Instead, we will now have to adapt to kick-ins. A player will use his legs instead of his hands. This could result in perhaps more accurate passes given that the kick-ins can be made longer. This proposal has excited some football analysts with former Arsenal manager, Arsene Wenger the 70-year-old, who was manager of Arsenal for 22 years, believes it would be fairer.
According to International Football Association Board IFAB, The strategy proposes measures to reduce time-wasting and speed up the game.
4. Unlimited substitutions.
You may have seen it in basketball, where a whole team is substituted after a quarter and a new set of players are brought to the court. Well, get ready to see this in soccer. Among the raft of changes proposed is an unlimited number of substitutions which will be an increase from the current six substitutions.
For a long time, football pundits have praised and criticized coach's tactics based on the kind of changes they make, this could soon be history. With this change, the gaffer will have all the players at his disposal, he will field as many as he can and change tactics at his own wish.
5. 5- Minute Suspension per Yellow Card.
Have you watched a football match where players make deliberate fouls to help the team at least salvage a point or even three points? Or have you watched goalkeepers deliberately waste time to pass time to enable them to win a match? Have you ever watched ice hockey and seen situations where a player is penalized to stay out of action for a particular duration? This could soon be replicated in football.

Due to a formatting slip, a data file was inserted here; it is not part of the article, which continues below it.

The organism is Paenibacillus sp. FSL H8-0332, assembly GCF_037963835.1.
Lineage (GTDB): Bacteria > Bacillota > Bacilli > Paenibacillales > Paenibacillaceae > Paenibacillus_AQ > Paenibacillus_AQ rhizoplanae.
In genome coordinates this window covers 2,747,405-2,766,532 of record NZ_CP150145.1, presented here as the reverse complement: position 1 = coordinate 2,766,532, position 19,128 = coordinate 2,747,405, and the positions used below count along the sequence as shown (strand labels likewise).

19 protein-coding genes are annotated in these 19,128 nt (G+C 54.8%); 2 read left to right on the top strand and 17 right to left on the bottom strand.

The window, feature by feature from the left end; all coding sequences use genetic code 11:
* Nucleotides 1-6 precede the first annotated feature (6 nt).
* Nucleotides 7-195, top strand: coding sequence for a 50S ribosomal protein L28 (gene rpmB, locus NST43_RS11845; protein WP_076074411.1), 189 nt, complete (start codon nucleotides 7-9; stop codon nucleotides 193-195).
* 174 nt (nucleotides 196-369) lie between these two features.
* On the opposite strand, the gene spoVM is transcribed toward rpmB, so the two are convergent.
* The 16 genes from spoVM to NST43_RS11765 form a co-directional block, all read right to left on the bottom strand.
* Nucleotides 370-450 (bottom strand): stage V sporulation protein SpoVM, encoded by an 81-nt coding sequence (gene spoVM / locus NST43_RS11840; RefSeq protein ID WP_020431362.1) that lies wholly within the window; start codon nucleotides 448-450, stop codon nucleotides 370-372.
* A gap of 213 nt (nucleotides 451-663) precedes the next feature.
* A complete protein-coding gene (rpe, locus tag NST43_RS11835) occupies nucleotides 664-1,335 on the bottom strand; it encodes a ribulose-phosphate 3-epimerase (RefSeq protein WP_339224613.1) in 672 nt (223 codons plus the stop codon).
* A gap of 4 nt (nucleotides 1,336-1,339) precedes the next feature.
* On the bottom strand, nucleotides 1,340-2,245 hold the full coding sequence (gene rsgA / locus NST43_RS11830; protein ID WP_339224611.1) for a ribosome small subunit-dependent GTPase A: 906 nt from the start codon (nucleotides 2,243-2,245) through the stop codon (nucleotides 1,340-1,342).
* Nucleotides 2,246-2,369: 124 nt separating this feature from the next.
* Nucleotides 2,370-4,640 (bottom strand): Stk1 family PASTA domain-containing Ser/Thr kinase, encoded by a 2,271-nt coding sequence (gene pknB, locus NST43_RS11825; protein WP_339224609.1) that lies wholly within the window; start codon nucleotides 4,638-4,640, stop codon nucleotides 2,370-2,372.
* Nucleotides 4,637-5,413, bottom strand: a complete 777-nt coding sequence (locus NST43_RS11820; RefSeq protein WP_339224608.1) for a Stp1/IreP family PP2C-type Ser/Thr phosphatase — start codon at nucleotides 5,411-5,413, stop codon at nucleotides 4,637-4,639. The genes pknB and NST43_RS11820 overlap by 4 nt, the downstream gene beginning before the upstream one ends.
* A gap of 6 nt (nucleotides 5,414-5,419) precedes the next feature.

By the look of things we could also have such a rule, this is if the proposals will be passed. IFAB seeks to improve player behaviour and increase respect by enforcing rules that will see the game increase its attractiveness. Goalkeepers have also been in the spotlight with a proposal to have to hold the ball for six seconds, failure to which they risk a yellow card.
What these rules could mean.
Obviously, these changes could bring effects on the game. With an increase in the number of substitutions, it could mean the game would have an increase in the number of goals since the fatigue issue would not be a concern anymore.
There is also something about tactical changes that could change, we will witness more tactics been employed in the game as different players have different abilities.
Perhaps we will also witness more discipline as a yellow card will no longer be a good thing for a player to get.
And while there is an uproar among the football fraternity I remain calm to see the outcome of the 2021 FIFA proposals which have already been tested. During the testing, between RB Leipzig and AZ Alkmaar junior teams friendly match, which ended 0-6 in favour of the Dutch cast, in the second half a boy from RB Leipzig was booked and, as the new rule says, had to leave the pitch for 5 minutes. And just in that period, the whole of the Netherlands nailed 2 annotations. From 0-1 to 0-3 for that numerical difference.
Will football continue to be interesting? Well, only time will tell.